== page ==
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The DOJ and the Business Apps Industry

But it's time for the DOJ's trustbusters to look past the Ellison persona and evaluate the facts as they stand. Having sweetened Oracle's bid twice since June--the latest, in early February, a $26-a-share, $9.4 billion offer--Ellison has signaled that he is indeed serious about acquiring PeopleSoft.

Meantime, the DOJ must take a second look at the apps market it's trying to protect. The DOJ's lawyers argue that the only vendors of influence in the high-end ERP market are SAP, Oracle and PeopleSoft, leaving a duopoly should Oracle's hostile takeover succeed. "Under any traditional merger analysis, this deal substantially lessens competition in an important market," said Assistant Attorney General R. Hewitt Pate.

Perhaps the DOJ needs to move beyond conventional merger analysis, expanding its definition of the competition and this important market. High-end HR and financial applications are no longer the sweet spot of ERP. The action is now in "midmarket" applications, and in CRM, supply chain and other ERP extensions. Plenty of influential vendors besides SAP, Oracle and PeopleSoft play in those areas, including Lawson Software, Sage, Siebel, i2 and Manugistics. And don't underestimate Microsoft's expanding market clout following its acquisitions of Great Plains Software and smaller vendors.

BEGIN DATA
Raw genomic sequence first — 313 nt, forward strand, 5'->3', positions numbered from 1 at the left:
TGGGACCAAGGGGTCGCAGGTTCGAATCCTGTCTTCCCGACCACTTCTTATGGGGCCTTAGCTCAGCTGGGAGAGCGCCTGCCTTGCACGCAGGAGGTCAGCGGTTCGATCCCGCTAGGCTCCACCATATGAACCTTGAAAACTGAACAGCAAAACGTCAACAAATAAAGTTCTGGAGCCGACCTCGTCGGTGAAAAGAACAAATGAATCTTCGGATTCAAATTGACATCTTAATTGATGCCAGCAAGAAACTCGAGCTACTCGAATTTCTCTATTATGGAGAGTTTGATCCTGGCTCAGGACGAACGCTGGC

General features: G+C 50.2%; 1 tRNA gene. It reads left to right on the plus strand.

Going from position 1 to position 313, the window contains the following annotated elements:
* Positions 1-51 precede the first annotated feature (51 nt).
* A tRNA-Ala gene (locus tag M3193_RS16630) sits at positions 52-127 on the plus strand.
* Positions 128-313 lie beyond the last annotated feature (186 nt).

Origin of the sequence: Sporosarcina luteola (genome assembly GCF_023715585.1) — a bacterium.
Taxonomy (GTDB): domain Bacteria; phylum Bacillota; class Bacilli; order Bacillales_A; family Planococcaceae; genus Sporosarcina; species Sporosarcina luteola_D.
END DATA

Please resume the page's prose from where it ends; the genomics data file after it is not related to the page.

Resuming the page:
Even if the DOJ limits its analysis to HR, financial and manufacturing applications, it can't ignore the fact that SAP, which now holds only one-quarter of the ERP market, would still command almost twice the share of a combined Oracle-PeopleSoft.

Hands-Off Approach

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